After an accident leaves them stranded, on their own, and unable to communicate with Earth, at first the niceties of protocol are followed until Zac and others (including Midsommar’s Archie Madekwe) realize that no one is going to hold them accountable for stepping out of line. They’ve been bred to produce and that’s all so why not take as much as they want, when they want it, while they can? This pits former friends against one another and forces all to take sides. The wider the division gets, the larger the danger of everyone losing in the end becomes.
It’s easy to be a bit confused by Voyagers at first glance. The trailers make it look like a clunky C-list castoff you’d settle on when all else fails and the poster gives off the impression it’s more of an erotic trip into teen space angst. So I was surprised that the first half of the film gets off to a rather crackling start, luring the audience in with an engaging premise and laying the groundwork for an intriguing mystery that might factor into the plot (I won’t spoil it). Burger takes his time with things…at first. Rather suddenly, however, the rushing begins and the time between realization and full on knowledge of the facts shortens considerably for everyone in the film. Everyone just seems to “know” what things mean the moment they see them, or if they don’t, they understand it quickly and these leaps are more for the plot to continue to make haste than anything else.
It’s also a bit uncomfortable to watch the teens embrace their hormones with such vigor – one character goes from touching a girl’s shoulder to pretty much honking her breast in an instant. I know none of them have experienced these sensations before, but have they never read a book or learned about etiquette? It’s like the scientists taught the boys everything but how not to fondle girls and taught the women all about plant hydroponics yet skipped over the “no means no” conversation. The male dominance of it all was a bit suffocating and if Burger had just given one female a bit of the nasty business to do instead of relegating it all to the guys it might have come off better. As it is, the females become galactic wallpaper, aside from the standout Chanté Adams (Bad Hair) as a strict-rule follower that won’t be silenced by the bullies that have risen to power. While we’re talking about the cast, Sheridan comes across like he always does…perfectly fine but terribly shallow. If you ask me, Depp reminds me more of her model turned actress mother Vanessa Paradis than her much in the news Oscar-nominated father, and that’s not a bad thing in the least. The standout in the cast is Whitehead who achieves a goal of creating an oily villain that you can easily root against – none of this ‘redeeming quality’ nonsense.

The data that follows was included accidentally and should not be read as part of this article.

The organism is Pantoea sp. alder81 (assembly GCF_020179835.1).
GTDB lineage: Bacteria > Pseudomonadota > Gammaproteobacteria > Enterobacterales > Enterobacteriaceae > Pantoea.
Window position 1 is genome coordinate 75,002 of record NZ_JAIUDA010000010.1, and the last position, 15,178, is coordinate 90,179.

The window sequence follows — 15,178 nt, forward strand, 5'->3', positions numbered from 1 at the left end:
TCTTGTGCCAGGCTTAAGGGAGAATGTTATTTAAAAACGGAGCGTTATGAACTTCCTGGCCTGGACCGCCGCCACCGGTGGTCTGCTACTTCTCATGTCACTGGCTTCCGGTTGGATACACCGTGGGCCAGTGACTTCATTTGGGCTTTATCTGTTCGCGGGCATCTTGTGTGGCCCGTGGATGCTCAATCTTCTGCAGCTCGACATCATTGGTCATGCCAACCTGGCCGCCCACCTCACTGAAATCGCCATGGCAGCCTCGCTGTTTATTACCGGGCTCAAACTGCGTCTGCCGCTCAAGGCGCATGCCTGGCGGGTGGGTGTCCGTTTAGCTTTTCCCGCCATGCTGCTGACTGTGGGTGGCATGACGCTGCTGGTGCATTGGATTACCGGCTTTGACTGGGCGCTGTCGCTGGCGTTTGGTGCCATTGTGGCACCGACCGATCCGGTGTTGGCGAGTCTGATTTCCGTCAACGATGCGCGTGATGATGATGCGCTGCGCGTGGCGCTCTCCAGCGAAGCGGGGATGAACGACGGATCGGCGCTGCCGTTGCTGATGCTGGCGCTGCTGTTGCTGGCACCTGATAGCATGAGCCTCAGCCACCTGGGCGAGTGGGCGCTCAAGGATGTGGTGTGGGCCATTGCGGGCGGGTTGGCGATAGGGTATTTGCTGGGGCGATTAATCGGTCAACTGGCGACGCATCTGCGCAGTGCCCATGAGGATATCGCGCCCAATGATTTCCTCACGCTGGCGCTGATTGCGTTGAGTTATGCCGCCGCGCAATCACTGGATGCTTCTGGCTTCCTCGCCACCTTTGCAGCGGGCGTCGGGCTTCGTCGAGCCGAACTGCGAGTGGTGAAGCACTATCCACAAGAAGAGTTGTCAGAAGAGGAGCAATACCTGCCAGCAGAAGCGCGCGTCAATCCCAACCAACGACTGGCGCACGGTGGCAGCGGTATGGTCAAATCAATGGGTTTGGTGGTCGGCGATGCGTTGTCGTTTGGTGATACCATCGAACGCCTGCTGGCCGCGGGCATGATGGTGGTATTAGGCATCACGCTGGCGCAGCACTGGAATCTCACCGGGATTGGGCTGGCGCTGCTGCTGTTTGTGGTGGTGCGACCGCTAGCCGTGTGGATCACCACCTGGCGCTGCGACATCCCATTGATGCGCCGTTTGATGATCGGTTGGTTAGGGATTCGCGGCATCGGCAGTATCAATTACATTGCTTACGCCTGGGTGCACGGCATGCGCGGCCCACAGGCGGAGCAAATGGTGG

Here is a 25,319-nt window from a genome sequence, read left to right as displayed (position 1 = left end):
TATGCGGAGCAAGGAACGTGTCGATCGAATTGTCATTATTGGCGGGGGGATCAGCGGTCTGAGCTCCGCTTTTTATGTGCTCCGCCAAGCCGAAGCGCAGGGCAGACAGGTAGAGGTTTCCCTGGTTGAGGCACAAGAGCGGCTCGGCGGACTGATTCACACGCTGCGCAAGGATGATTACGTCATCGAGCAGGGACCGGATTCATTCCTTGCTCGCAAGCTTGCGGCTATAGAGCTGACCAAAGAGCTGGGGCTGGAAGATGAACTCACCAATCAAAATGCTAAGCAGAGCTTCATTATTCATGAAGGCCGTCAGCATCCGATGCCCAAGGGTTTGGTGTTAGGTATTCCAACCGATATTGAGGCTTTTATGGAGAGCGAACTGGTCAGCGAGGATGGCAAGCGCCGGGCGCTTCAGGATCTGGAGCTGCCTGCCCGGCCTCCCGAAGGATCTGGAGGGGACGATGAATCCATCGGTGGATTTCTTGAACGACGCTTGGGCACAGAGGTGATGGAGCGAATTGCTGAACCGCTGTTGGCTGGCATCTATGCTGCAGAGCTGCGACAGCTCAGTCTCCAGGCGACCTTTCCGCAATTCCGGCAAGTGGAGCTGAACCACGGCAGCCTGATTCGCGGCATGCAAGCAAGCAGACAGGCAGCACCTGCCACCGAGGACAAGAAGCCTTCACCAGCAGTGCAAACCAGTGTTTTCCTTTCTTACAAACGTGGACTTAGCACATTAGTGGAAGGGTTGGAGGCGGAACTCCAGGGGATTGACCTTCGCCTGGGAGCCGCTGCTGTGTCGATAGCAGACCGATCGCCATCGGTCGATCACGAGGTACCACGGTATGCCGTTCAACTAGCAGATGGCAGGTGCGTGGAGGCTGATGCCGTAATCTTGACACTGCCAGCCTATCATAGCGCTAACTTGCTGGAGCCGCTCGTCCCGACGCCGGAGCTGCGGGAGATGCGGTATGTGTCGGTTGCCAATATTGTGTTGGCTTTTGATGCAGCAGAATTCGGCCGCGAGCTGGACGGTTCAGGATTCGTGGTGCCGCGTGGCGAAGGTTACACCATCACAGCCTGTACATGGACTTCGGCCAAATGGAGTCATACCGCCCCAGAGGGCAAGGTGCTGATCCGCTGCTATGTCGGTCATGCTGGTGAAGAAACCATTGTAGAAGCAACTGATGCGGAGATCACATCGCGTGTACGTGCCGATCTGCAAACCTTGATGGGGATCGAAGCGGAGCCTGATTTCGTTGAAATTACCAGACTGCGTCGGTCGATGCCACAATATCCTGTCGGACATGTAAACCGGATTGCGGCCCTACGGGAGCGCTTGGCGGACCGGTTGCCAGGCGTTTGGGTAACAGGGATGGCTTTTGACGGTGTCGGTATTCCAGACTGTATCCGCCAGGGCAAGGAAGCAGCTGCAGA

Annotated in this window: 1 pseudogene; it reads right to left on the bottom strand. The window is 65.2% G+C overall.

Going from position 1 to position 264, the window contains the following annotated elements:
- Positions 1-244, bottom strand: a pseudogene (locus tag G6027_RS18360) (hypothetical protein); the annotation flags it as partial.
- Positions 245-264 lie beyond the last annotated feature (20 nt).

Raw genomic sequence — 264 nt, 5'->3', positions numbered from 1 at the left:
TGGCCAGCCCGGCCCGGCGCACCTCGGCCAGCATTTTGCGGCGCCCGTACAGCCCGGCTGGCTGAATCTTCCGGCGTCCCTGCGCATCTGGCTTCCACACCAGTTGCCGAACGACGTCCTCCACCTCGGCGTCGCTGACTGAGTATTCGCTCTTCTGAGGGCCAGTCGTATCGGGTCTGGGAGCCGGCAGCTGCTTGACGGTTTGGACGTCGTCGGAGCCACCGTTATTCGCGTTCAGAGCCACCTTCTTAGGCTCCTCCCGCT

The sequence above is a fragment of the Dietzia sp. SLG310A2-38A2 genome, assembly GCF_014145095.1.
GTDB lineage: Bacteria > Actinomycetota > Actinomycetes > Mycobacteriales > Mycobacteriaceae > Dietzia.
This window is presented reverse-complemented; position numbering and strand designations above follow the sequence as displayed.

Despite some sag in the middle which shows some areas where the 108-minute film could be trimmed a bit, Burger gets to a fairly lively final act quite nicely. While the effects aren’t going to win any awards, for a film of this size and with a cast of this caliber (no shade here, all are decent and acquit themselves nicely in roles that carry troublesome moments throughout) they mostly look good but I’d imagine they’d appear crisper in a theatrical setting. For fans of sci-fi or space like myself, Voyagers is a worthy watch but know that it’s purely surface level material that is good for a distraction and little more.